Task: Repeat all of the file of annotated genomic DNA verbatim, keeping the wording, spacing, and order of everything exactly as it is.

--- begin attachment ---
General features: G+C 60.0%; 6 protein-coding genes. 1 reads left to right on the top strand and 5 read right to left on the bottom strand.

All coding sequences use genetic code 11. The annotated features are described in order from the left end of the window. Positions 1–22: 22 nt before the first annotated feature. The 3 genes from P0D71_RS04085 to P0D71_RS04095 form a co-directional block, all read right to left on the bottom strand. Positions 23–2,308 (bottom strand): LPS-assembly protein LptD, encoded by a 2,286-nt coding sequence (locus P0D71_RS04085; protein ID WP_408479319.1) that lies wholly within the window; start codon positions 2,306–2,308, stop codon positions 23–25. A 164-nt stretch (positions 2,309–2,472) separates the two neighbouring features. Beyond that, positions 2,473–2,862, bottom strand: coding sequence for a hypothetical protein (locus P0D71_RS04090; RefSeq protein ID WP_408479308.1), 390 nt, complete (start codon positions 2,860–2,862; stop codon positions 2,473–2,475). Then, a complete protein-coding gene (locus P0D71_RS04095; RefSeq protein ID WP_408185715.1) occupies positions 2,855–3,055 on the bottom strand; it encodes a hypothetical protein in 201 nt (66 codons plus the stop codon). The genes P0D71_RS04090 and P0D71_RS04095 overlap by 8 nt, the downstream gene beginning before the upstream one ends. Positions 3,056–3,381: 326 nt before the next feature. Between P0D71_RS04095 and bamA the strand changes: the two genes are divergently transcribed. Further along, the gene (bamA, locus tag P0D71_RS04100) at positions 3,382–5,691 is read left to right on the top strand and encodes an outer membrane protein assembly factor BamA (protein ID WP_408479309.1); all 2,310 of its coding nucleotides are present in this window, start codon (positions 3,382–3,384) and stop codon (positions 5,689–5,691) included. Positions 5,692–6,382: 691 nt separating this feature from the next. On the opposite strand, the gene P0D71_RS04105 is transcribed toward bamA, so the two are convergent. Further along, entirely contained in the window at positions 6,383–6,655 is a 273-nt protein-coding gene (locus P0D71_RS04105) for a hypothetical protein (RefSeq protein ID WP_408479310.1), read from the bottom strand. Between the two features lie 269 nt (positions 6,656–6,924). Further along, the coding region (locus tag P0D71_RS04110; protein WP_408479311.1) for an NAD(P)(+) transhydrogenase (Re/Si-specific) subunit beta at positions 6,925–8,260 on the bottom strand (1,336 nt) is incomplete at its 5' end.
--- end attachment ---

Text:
General features: G+C 60.0%; 6 protein-coding genes. 1 reads left to right on the top strand and 5 read right to left on the bottom strand.

All coding sequences use genetic code 11. The annotated features are described in order from the left end of the window. Positions 1–22: 22 nt before the first annotated feature. The 3 genes from P0D71_RS04085 to P0D71_RS04095 form a co-directional block, all read right to left on the bottom strand. Positions 23–2,308 (bottom strand): LPS-assembly protein LptD, encoded by a 2,286-nt coding sequence (locus P0D71_RS04085; protein ID WP_408479319.1) that lies wholly within the window; start codon positions 2,306–2,308, stop codon positions 23–25. A 164-nt stretch (positions 2,309–2,472) separates the two neighbouring features. Beyond that, positions 2,473–2,862, bottom strand: coding sequence for a hypothetical protein (locus P0D71_RS04090; RefSeq protein ID WP_408479308.1), 390 nt, complete (start codon positions 2,860–2,862; stop codon positions 2,473–2,475). Then, a complete protein-coding gene (locus P0D71_RS04095; RefSeq protein ID WP_408185715.1) occupies positions 2,855–3,055 on the bottom strand; it encodes a hypothetical protein in 201 nt (66 codons plus the stop codon). The genes P0D71_RS04090 and P0D71_RS04095 overlap by 8 nt, the downstream gene beginning before the upstream one ends. Positions 3,056–3,381: 326 nt before the next feature. Between P0D71_RS04095 and bamA the strand changes: the two genes are divergently transcribed. Further along, the gene (bamA, locus tag P0D71_RS04100) at positions 3,382–5,691 is read left to right on the top strand and encodes an outer membrane protein assembly factor BamA (protein ID WP_408479309.1); all 2,310 of its coding nucleotides are present in this window, start codon (positions 3,382–3,384) and stop codon (positions 5,689–5,691) included. Positions 5,692–6,382: 691 nt separating this feature from the next. On the opposite strand, the gene P0D71_RS04105 is transcribed toward bamA, so the two are convergent. Further along, entirely contained in the window at positions 6,383–6,655 is a 273-nt protein-coding gene (locus P0D71_RS04105) for a hypothetical protein (RefSeq protein ID WP_408479310.1), read from the bottom strand. Between the two features lie 269 nt (positions 6,656–6,924). Further along, the coding region (locus tag P0D71_RS04110; protein WP_408479311.1) for an NAD(P)(+) transhydrogenase (Re/Si-specific) subunit beta at positions 6,925–8,260 on the bottom strand (1,336 nt) is incomplete at its 5' end.